Processes with streams comprised of gases, liquids, powders, slurries and melts tend to exhibit variations in behavior as operating level changes. This, in fact, is the very nature of a nonlinear process. For this reason, our recipe for controller design and tuning begins by specifying our design level of operation.
|Controller Design and Tuning Recipe:|
|1.||Establish the design level of operation (DLO), which is the normal or expected values for set point and major disturbances.|
|2.||Bump the process and collect controller output (CO) to process variable (PV) dynamic process data around this design level.|
|3.||Approximate the process data behavior with a first order plus dead time (FOPDT) dynamic model.|
|4.||Use the model parameters from step 3 in rules and correlations to complete the controller design and tuning.|
Nonlinear Behavior of the Gravity Drained Tanks
The dynamic behavior of the gravity drained tanks process is reasonably intuitive. Increase or decrease the inlet flow rate into the upper tank and the liquid level in the lower tank rises or falls in response.
One challenge this process presents is that its dynamic behavior is nonlinear. That is, the process gain, Kp; time constant, Tp; and/or dead time, Өp; changes as operating level changes. This is evident in the open loop response plot below (click for large view).
As shown above, the CO is stepped in equal increments, yet the response behavior of the PV changes as the level in the tank rises. The consequence of nonlinear behavior is that a controller designed to give desirable performance at one operating level may not give desirable performance at another level.
Nonlinear Behavior of the Heat Exchanger
Nonlinear process behavior has important implications for controller design and tuning. Consider, for example, our heat exchanger process under PI control.
When tuned for a moderate response as shown in the first set point step from 140 °C to 155 °C in the plot below (click for large view), the process variable (PV) responds in a manner consistent with our design goals. That is, the PV moves to the new set point (SP) reasonably quickly but does not overshoot the set point.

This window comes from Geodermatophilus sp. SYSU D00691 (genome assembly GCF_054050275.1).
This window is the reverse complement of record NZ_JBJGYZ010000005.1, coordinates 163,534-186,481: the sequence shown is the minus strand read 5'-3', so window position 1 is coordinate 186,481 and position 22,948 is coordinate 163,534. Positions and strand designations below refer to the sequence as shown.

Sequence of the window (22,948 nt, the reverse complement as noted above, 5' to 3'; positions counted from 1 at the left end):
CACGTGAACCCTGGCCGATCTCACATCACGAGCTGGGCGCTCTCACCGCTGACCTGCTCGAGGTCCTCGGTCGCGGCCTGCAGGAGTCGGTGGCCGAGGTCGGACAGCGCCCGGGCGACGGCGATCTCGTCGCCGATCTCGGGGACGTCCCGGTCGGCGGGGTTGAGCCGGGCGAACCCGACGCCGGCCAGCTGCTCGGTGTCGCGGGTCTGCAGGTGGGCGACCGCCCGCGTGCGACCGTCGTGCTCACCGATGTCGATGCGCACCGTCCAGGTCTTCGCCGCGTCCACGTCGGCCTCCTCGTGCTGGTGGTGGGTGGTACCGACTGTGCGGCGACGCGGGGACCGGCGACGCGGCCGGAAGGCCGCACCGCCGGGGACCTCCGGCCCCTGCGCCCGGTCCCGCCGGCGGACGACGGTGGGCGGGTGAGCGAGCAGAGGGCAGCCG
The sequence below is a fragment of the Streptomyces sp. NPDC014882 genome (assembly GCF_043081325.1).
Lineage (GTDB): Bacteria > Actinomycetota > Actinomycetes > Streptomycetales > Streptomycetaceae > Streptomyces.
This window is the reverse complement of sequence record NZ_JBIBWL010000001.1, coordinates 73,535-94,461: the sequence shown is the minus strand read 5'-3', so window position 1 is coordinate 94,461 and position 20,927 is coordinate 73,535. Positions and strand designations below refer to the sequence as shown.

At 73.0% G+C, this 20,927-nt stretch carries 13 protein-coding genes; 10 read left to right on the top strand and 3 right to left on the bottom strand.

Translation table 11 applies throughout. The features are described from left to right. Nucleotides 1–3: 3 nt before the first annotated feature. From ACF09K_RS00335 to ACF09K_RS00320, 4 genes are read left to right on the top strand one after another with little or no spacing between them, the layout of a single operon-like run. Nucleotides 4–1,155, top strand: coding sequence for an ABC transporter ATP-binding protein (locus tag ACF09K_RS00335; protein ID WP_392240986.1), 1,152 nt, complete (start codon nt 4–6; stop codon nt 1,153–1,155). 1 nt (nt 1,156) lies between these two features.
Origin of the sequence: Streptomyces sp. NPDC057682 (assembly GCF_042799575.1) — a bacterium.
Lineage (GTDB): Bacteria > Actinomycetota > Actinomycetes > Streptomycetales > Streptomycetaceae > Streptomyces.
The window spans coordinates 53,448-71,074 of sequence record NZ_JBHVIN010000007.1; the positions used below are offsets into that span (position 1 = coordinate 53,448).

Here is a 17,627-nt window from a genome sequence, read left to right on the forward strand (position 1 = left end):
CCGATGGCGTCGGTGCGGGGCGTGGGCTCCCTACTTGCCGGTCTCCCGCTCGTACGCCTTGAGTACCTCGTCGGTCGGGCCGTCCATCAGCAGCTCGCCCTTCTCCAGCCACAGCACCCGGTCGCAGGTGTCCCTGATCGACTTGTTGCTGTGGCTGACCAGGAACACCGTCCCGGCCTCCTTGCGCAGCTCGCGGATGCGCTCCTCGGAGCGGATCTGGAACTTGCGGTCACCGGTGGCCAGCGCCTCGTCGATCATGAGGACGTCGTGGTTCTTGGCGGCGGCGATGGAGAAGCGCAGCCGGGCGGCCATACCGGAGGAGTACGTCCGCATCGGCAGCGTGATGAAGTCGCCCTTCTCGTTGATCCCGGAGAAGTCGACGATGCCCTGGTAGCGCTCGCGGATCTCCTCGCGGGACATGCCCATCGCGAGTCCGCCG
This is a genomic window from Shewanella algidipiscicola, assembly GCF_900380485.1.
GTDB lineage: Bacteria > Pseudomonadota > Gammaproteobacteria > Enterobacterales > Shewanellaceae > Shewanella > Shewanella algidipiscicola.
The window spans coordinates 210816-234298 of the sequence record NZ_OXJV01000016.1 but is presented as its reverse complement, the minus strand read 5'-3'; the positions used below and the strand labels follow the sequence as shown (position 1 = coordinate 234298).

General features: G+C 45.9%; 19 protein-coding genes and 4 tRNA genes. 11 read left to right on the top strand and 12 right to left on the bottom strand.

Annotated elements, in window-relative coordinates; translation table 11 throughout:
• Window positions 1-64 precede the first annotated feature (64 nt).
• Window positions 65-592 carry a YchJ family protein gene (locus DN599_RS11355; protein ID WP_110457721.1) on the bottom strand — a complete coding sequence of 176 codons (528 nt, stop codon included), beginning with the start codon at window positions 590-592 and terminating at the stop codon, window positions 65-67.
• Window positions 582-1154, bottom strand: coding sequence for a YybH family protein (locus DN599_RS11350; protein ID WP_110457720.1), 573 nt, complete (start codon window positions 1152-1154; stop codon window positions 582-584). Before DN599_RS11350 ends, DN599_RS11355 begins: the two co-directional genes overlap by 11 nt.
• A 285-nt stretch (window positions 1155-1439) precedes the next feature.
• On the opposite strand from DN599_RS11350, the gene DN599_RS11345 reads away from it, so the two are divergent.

The consequence of a nonlinear process character is apparent as the set point steps continue to higher temperatures. In the third set point step from 170 °C to 185 °C, the same controller that had given a desired moderate performance now produces a PV response with a clear overshoot and some oscillation.
Such a change in performance with operating level may be tolerable in some applications and unacceptable in others. As we discuss in this article, “best” performance is something we judge for ourselves based on the goals of production, capabilities of the process, impact on down stream units and the desires of management
Nonlinear behavior should not catch us by surprise. It is something we can know about our process in advance. And this is why we should choose a design level of operation as a first step in our controller design and tuning procedure.
Step 1: Establish the Design Level of Operation (DLO)
Because, as shown in the examples above, processes have process gain, Kp; time constant, Tp; and/or dead time, Өp values that change as operating level changes, and these FOPDT model parameter values are used to complete the controller design and tuning procedure, it is important that dynamic process test data be collected at a pre-determined level of operation.
Defining this design level of operation (DLO) includes specifying where we expect the set point (SP) and measured process variable (PV) to be during normal operation, and the range of values the SP and PV might typically assume. This way we know where to explore the dynamic process behavior during controller design and tuning.
The DLO also considers our major disturbances (D). We should know the normal or typical values for our major disturbances. And we should be reasonably confident that the disturbances are quiet so we may proceed with a bump test to generate and record dynamic process data.
Step 2. Collect Dynamic Process Data Around the DLO
The next step in our recipe is to collect dynamic process data as near as practical to our design level of operation. We do this with a bump test, where we step or pulse the CO and collect data as the PV responds.
It is important to wait until the CO, PV and D have settled out and are as near to constant values as is possible for our particular operation before we start a bump test. The point of bumping a process is to learn about the cause and effect relationship between the CO and PV.
With the process at steady state, we are starting with a clean slate. As the PV responds to the CO bumps, the dynamic cause and effect behavior is isolated and evident in the data. On a practical note, be sure the data capture routine is enabled before the initial bump is implemented so all relevant data is collected.